Why Is My Cat Always Hungry But Skinny. If your cat eats a lot without gaining weight then he is likely infected with a set of worms tapeworms, roundworms, and hookworms that can lead to him eating more than usual which may make you think that he needs more food than he actually does.
When diabetes, hyperthyroidism, and inflammatory bowel disease are experienced by the cat there can be less absorption of nutrients from said food leading to a rapid increase in consumption but little to no gain in weight.
As well as this another family pet may be coming into your house at mealtimes and eating your cats ‘meals’.
Why Is My Cat Always Hungry But Skinny
Cats are stunning in any form, but you might notice some parts of your cat maybe a little on the thin side which is an alarming sign. Being too skinny can also be a red flag for underlying health problems in cats. And what’s even worse? Cats that are too skinny or lose weight suddenly might have problems with digestion. Here are several reasons your cat might be too skinny.
In this scenario, one of the first things that you need to check is the quality of his food. Besides quantity, quality plays a critical role in your pet’s health.
To ensure optimum nutrition, your cat should get 200 kcal per day during its growth period. An adult cat needs between 240 and 280 kcal daily with pregnant or nursing females needing more as they provide for their kittens’ caloric requirements.
If your cat has a medical procedure like spaying or neutering, her caloric intake also needs to be adjusted downward following the procedure otherwise she could end up overweight or obese.
This condition is commonly seen in older kitties. It gives us a good example of an overweight, hungry cat these pets often have quite pronounced weight loss, yet they have an active appetite and are seemingly not aware that they’re underweight.
Sometimes other symptoms may be seen as well such as belly upsets, changes in behavior or attitude, increased thirst, and a heightened pulse rate.
Hyperthyroidism is caused by the overactive production of the thyroxine hormone.
As your cat ages, it tends to lose weight and why is that, you ask? Well, in all cats old and young, old age results in certain metabolic changes.
The geriatric cat’s digestive functions deteriorate as it gets older just as do those of humans and their digestion might not be entirely efficient.
Because their digestion isn’t up to par, this could explain why senior kitties don’t necessarily benefit from the same appetite they once had when younger.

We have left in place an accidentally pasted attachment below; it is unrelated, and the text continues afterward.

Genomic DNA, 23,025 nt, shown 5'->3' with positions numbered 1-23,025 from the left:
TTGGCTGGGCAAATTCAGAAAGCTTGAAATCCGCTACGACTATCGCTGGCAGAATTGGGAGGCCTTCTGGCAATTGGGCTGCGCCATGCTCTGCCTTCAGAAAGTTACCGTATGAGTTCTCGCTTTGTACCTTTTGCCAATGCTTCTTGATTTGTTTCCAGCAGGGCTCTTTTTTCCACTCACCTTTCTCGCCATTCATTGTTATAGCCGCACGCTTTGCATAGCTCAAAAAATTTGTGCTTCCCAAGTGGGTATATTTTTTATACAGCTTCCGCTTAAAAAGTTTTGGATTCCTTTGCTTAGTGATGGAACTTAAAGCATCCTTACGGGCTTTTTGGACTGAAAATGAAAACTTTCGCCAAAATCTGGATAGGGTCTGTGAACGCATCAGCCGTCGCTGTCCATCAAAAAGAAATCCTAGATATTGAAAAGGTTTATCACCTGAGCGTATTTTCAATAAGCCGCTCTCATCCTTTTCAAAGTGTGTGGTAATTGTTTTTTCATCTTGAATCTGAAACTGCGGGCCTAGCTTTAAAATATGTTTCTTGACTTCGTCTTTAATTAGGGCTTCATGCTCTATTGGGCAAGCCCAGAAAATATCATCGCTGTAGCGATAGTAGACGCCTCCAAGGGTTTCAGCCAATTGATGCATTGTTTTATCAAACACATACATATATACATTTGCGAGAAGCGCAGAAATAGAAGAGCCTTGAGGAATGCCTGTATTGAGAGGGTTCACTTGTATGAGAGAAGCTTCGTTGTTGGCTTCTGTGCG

Cats are always hungry, and a meowing cat can be very annoying when it wants to eat- just about every two or three hours.
Some cats never stop asking for food, but then again maybe they don’t really want to eat- this means that they want something else from you.
Cats are indoor animals and there is no doubt that confinement has negative effects on their health as well as behavior.
You either have to give them the kind of entertainment which will keep them active, or else try petting them, giving them treats, and even playing repetitive games with them.
The only alternative is living with a cranky old cat who doesn’t smile and try to make the best of things.
Another consideration you’ll want to make before bringing this furry friend into your home is the feeding schedule.
Cats have very specific habits of what time they’ll eat and how often and a sudden change like trying to start them out going once a day can be disastrous because if they get hungry enough, they’re going to break into the pantry just like any other junk food addict would!
Kittens should ideally be fed 3x per day as that’s what their little tummies need in order to grow.
Once your cat reaches 6 months or so, you might shift them over to 2x daily, and then once they are grown adults they may either stick at two meals or continue at one.
Keeping in mind the gradual nature of weight loss, it can sometimes be hard to notice if your cat loses weight. This is why you’ll want to look for physical and behavioral signs that tell you your kitty might be underweight or deteriorating. Plus, pay attention to the type of food your cat gets as well as her parasite medication schedule and monitor any physical changes such as coat appearance, teeth condition, movement, and sleeping patterns.